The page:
This long period of six weeks for the assignment allows for successive drafts to be worded and edited in seminar; both with peers and with the tutorial leader.
"Close Reading" in our context means reading the text carefully, paying attention first and carefully (i.e. closely) to the words and phrases: their diction, etymology, associations, order, meter, rhyme, metaphors, and the like. Close reading a text is to concentrate start on the particular before making remark on the general; letting, as far as possible, the text speak to you before you speak to the text.
When you have made been through the text and made notes and comments about this level of specific detail, you then write these discoveries up into essay form, where you then consider any conclusions that appear to you about the author and his or her intentions and significance; historical, intellectual or æsthetic.
Consider the famous line, l.15, from Tennyson's "The Lady of Shalott,"
"Four gray walls, and four gray towers"What does the first "four" give us? With "walls" we have a image of imprisonment. The four right angles implied invokes rationalism: closed rather than open, and thus associated with controlling masculinity (cf. Gaskell's Cranford.) This masculine element of the enclosure is strengthened by the phallic "four....towers": alluding perhaps to four levels of men (incl. lover) The "four" additionally suggests enclosure for the four points of the compass. It is also a sharply non-religious number: odd additional from the sacred number three. It is also the number of iambs in the line. The second word, "gray," denotes colourlessness, which is a direct contrast with the vivid colour-words in the stanzas immediately surrounding (e.g. "blue," "yellow," "red.") Gray also has a moral connotation of being neither openly good (white) nor openly bad (black.) "Gray" is the colour of ambiguity, which sets up the quality of the Lady's ambiguous action in leaving the tower.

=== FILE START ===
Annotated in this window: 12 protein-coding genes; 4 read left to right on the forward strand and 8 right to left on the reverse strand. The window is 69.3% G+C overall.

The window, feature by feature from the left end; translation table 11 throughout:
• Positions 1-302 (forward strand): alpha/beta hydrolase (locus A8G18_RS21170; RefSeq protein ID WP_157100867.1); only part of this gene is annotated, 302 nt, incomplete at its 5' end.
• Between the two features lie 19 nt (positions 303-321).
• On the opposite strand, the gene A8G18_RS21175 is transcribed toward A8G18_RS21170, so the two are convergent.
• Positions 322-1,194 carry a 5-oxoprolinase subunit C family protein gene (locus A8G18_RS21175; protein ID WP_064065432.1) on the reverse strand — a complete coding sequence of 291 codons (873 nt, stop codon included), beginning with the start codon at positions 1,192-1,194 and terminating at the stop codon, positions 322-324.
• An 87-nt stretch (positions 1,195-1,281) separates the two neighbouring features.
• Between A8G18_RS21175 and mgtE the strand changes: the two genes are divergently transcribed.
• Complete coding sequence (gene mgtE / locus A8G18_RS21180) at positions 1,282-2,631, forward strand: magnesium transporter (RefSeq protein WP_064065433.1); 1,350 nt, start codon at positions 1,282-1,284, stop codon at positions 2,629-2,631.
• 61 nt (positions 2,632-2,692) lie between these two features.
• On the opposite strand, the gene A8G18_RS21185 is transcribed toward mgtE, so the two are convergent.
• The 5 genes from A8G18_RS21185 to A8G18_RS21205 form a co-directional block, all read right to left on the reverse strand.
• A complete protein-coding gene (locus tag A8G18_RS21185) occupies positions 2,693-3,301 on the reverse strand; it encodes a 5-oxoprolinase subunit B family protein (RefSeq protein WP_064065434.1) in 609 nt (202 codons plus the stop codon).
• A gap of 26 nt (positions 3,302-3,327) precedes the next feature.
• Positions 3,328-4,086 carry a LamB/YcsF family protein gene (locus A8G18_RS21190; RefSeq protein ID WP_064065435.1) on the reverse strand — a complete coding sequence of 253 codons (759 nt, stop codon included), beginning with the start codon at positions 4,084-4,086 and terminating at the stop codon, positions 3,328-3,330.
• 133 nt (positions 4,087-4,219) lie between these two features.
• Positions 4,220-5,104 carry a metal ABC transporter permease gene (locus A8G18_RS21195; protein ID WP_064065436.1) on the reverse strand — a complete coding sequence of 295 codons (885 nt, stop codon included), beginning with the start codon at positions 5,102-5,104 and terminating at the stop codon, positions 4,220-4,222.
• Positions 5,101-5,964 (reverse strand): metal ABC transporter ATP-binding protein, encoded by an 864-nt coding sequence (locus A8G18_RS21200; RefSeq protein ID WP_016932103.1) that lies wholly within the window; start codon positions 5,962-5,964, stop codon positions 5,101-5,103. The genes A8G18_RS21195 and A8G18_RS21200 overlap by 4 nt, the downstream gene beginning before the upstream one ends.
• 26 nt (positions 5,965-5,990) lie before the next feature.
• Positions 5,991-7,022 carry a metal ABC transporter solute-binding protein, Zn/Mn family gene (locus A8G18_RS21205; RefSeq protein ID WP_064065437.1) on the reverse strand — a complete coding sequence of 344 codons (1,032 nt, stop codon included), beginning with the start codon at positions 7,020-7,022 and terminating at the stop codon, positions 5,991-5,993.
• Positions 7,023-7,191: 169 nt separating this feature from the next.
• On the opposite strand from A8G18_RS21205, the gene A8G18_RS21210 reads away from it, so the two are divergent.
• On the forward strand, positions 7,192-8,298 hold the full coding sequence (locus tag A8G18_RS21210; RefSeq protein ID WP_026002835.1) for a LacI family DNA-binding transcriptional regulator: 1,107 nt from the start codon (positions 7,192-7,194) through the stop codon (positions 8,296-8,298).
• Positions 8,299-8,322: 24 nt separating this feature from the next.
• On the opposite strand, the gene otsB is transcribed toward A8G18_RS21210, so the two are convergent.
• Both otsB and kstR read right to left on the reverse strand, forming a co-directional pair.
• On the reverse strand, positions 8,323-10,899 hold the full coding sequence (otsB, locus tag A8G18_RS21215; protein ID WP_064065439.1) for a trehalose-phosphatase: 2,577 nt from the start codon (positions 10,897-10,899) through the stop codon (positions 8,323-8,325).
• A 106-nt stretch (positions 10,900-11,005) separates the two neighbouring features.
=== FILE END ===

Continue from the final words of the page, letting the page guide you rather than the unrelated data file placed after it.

That certainly is the beginning of a close reading of this one line (e.g. further work on the structure of the line's parallel clauses has intriguing relevancy.) It is just to illustrate the level of detail that a close reading has. And of course your own close reading will likely differ from this: a student once pointed out that l.485 of bk.2 of Aurora Leigh--'life develops from within'--adds a maternal dimension to the passage: a reading which, you won't be surprised to hear, had hitherto evaded me.